The stranger thrust them on in short strokes, stabbing the creek with his paddle like a heron spearing fish. Though the tide had turned, water still only ran in the middle of the channel, slowing their progress as the board floated above the shallow bottom, inching its way around sharp bends, past exposed banks teeming with snails and fiddlers and their innumerable burrows.
Devin watched and kept still. Her foot throbbed, crossed over one knee and held safe above the water. The pain bit sharper, somehow, now that they were out of danger. As fear had fallen away a vague anxiety seeped into its place, making everything sharper, vivid, more raw.
“I’m glad you were there when you were,” she said. She wanted to say more but her words felt wrong in her mouth.
“Me too,” he murmured.
Though her back was to him, she could feel his nearness as he rowed. She stared ahead, not daring to sneak a look at him lest she lose her balance on the narrow board. Shadows mingled beside them in the marsh grass, and she wondered what might hide there.
Their speed hastened as the creek broadened and joined a branch with deeper water. Here a line of houses slept, their rows of docks reaching out over the spartina. The stranger paddled swiftly toward one: a low pier with stairs climbing a gazebo and boardwalk, and finally to the screened-in porch of a majestic blue two-story. Devin measured the ebbing distance with each breath, eager to set foot on land.
The paddleboard bumped against the pilings and the stranger grasped her hand, helping her onto the dock. She shivered again, making eye contact with him for the first time since leaving that place — that thing — behind. His glance was sharp, though not unkind. It was golden hour, but his smooth skin reflected the cool of a gloaming sky. Devin swallowed.
A dog barked as they plodded up the dock, then again, louder. The sound came from inside the porch where a hound lay kenneled in the shade, torpid though alert.
“Hush, Taurus!” the stranger called. The dog chuffed, recognizing him, and panted happily.
She watched as the stranger pulled the screen door open a crack and used a dried palm leaf to lift the hook-latch inside. He squinted at her, touched his forehead, and gave an uneasy grin. “I, uh—I used to go out with the doctor’s daughter. Casey. She showed me that once, back when she lived here, when we got locked out.”
“Are you sure…?” Devin looked around. The last thing she wanted was a neighbor to spot them and call the cops.
He caught her glance. “Don’t sweat it. We’ll be all right,” he said, then scanned the nearby houses, too. “Probably.”
They knocked on the door inside the screened-in porch, but no one answered.
“Aw,” he growled. “Well, he’ll be home soon. Bet he’s just getting off his shift at the hospital.”
They sat in a pair of rattan chairs and let a silence fall over them. The air was thick, humid, but not unpleasant in the porch’s shade. The longer she was there, though, the more nervous Devin felt. Had she done the right thing, coming here with a stranger? She glanced at the him. He too seemed anxious. Head bent, fingers twitching. She looked instead at the dog, at its drooping brown ears and brown back, the rest of its color melting to the pure white of its belly. It stared at her, whimpered. Brown eyes squinting and soulful. Both its food and water dish were empty.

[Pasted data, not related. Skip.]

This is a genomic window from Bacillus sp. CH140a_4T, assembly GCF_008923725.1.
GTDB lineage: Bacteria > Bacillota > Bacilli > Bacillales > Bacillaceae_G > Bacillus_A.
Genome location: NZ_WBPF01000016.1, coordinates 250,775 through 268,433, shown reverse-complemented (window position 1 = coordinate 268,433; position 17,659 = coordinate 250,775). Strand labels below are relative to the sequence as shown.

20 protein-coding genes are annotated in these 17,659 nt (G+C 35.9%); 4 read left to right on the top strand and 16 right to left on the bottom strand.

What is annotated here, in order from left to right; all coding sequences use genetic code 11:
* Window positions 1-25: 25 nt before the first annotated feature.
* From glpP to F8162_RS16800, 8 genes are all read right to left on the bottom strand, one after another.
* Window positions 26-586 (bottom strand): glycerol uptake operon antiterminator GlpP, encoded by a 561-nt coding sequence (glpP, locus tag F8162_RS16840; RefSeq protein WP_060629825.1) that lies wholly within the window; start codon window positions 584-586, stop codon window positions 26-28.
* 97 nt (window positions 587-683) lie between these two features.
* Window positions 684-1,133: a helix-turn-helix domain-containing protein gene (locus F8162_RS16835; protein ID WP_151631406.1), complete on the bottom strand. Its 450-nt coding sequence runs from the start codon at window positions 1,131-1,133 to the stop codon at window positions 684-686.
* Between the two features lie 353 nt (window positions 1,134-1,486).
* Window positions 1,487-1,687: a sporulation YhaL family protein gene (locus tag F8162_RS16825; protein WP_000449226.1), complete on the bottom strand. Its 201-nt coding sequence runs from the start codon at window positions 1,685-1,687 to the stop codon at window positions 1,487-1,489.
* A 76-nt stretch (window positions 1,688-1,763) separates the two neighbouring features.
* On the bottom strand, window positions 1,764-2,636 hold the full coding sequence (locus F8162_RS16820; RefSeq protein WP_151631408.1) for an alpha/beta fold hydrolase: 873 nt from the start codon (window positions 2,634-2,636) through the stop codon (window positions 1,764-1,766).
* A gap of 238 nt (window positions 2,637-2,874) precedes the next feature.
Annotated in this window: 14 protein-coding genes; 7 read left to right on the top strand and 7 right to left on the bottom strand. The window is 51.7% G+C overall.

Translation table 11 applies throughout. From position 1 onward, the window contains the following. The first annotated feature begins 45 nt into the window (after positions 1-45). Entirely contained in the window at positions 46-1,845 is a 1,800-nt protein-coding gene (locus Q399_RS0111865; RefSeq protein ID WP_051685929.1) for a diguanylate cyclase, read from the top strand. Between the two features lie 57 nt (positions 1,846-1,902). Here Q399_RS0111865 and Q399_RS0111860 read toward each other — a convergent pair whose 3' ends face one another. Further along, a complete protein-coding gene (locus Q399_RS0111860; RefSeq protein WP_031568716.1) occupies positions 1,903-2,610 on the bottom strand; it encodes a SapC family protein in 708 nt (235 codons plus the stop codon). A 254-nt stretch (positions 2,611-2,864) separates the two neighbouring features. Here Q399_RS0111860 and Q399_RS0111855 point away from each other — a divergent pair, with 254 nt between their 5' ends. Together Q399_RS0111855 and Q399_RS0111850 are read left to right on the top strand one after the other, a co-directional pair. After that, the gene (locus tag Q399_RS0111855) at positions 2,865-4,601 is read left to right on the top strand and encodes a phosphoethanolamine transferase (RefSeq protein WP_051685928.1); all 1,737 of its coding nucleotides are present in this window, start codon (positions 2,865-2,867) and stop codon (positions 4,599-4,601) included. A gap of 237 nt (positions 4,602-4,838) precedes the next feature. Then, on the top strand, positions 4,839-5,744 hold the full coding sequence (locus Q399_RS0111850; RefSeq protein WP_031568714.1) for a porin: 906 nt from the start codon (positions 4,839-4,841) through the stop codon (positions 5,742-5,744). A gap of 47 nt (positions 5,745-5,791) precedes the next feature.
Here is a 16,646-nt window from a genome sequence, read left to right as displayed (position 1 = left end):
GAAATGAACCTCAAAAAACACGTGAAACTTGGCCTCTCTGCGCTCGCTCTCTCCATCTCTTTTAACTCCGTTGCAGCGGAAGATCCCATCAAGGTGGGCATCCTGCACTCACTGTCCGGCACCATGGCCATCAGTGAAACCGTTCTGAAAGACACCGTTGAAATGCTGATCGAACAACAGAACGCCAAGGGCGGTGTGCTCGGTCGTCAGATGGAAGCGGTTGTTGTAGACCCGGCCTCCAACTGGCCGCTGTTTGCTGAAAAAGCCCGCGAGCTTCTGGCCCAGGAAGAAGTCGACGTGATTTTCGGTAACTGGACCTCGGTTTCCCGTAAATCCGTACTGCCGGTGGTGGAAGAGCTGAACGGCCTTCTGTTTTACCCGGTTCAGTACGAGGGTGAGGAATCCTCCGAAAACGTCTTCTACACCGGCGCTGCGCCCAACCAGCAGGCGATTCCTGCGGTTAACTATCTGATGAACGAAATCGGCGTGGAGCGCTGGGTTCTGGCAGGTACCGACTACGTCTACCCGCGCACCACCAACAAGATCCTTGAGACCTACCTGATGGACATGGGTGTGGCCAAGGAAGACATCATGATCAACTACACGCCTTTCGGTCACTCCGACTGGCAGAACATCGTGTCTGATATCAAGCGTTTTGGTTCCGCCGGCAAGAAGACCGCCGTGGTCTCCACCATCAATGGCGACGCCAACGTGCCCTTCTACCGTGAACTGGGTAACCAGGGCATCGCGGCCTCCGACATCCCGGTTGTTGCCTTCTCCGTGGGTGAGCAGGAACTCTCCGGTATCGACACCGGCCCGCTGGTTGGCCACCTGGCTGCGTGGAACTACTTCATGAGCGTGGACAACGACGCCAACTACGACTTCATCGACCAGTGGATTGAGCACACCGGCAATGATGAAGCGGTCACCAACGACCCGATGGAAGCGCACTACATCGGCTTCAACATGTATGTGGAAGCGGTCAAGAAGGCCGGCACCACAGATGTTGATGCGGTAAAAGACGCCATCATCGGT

The stranger opened his pack, brought out a bottle, and poured water into the dish.
“Do they always leave him outside?” Devin asked.
He nodded. “Even when it’s hot out. Casey told me her brother fed him and walked him all the time, before he went to Iraq and got killed. I guess Dr. Holbrooke never really liked Taurus.” He shrugged and crossed his arms.
“Yeah. It is.”
They waited some fifteen minutes, though it felt like hours. Finally a door could be heard opening inside the house, and Devin stood, turning as a man appeared through the kitchen window. The dog whimpered. The man halted, spotting the two of them through the glass door, and frowned deeply.
A long moment passed. He turned his back to them, opened the refrigerator, and took out two beer cans, then slid the door open and wordlessly put one down on a glass table in front of the stranger. Opened his own and took a long drink.
“She ain’t here,” the man said in a friendly tone that did not match the squint of his eyes. He gave a wry smile. “But I guess you know that. So what do I owe this visit to, Lamar?”
“Uh, Dr. Holbrooke, this…this is…” He trailed off, and Devin realized that neither of them had given each other a name.
“Devin,” she offered. “Devin Smoak.”
Holbrooke made eye contact with her for the first time, barely half a moment long.
“She, uh. She cut herself. Her foot. On a oyster. In—in the marsh.”
The doctor drank again. “So you brought her here. To me.”
“Well…yeah,” Lamar finished.
“Uh huh.” The doctor sighed. “Well, tell you what. How about I take Miss Smoak inside and get her fixed up, and you stay here. Keep Taurus company.”
Taurus panted happily. Devin stood along with the doctor and met Lamar’s eyes, took in his nod and pressed lips. She hesitated, then followed the man inside.
Her eyes swept the room as a curtain of cold air billowed over her. The kitchen was clean and white with tile walls, its layout open with the adjoining dining and family rooms, their own walls lined with shelves of books on sports and hunting. The décor was smart, understated. It felt out of tune with her host, too, somehow, though she wasn’t sure why. It made her want to live in a place like this, though, with less dust and more light — much more light.
“Ron Holbrooke,” the doctor turned and offered his hand once he’d closed the door behind them.
“Good to meet you,” she said.
“You a friend of Lamar’s?”
“No, I—we just met, actually.”
“Well how about that. You want a soda or something? Afraid I’m fresh out of tea.”
“No. I’m fine, thanks.” She winced in pain.
“Let’s get you off that foot,” said Dr. Holbrooke. “We’ll let you sit on Casey’s bed.”